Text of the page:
Sunday, September 5, 2004

Ex-legislator Shon
takes charter challenge

Former state Rep. Jim Shon, associate director of the Hawaii Educational Policy Center, has been chosen to head the state Charter Schools Administrative Office.

Jim Shon

Age: 57
Birthplace: Syracuse, N.Y.
Previous jobs:
>> Associate director, Hawaii Educational Policy Center, University of Hawaii
>> Member, Hawaii House of Representatives, 1984-1996. Health chairman.
>> Program coordinator, Ke Ola O Hawaii, Health Profession Education Program
Educational background: Ph.D, political science, University of Hawaii

The Board of Education chose Shon late Thursday from a list of four candidates recommended by the Hawaii Charter Schools Network for the position, which oversees the 27 charter schools in Hawaii.

"He's a good fit," Board Chairman Breene Harimoto said yesterday. "He's been in the Legislature, he knows the ins and outs of it, and his style of collaboration is something that charter schools as well as the board really appreciate."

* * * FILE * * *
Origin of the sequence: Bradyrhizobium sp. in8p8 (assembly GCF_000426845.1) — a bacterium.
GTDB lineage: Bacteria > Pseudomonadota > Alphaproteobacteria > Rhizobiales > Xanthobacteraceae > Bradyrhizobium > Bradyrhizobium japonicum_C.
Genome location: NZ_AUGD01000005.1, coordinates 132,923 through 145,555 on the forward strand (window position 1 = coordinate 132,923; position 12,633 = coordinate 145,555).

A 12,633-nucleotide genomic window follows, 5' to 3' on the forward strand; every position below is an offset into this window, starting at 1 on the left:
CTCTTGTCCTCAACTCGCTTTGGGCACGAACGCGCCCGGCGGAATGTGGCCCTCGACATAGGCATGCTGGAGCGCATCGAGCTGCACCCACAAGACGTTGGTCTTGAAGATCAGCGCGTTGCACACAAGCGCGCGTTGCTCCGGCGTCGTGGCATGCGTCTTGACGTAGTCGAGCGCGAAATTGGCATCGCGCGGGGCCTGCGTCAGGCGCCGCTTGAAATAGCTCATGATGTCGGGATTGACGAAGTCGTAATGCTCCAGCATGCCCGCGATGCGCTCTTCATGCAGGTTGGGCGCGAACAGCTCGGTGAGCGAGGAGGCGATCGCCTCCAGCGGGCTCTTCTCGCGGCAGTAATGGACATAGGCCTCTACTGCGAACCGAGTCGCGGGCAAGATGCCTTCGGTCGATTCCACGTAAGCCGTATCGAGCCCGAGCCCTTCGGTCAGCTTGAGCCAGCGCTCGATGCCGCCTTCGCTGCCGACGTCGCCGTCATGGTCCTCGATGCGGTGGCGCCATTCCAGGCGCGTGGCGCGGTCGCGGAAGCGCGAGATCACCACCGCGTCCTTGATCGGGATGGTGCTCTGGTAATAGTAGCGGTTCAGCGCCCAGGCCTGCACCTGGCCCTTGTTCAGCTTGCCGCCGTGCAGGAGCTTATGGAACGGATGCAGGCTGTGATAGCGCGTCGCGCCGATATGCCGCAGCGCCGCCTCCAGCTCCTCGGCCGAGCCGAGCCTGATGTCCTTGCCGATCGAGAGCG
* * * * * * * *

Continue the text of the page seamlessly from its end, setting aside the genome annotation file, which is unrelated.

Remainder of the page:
The state Legislature created the position last year to oversee charter schools, which are public schools that operate with their own school boards, free of many state regulations. It pays $85,000 a year.

The job has inherent tension built into it, because the director serves as the official advocate for the charter schools while also overseeing them on behalf of the Board of Education.

The first person to take the post, former deputy state attorney general Dewey Kim, abruptly resigned in June just five months after he was appointed, citing that challenge among other reasons.

Shon just completed a study on "Funding Charter Schools" for the Hawaii Educational Policy Center at the University of Hawaii. That report recommends, among other things, that the state budget include capital improvement money for charter schools, which now are responsible for their own facilities.

Shon, who served 12 years in the state Legislature, said he hopes to work with lawmakers to resolve funding questions.

"It's a very challenging role to play, but a necessary one," Shon said. "It's important for people to recognize that all charter schools are public schools, their employees are public employees and students are public school students, and all of them deserve as much support as anybody."

State Department of Education
State Board of Education


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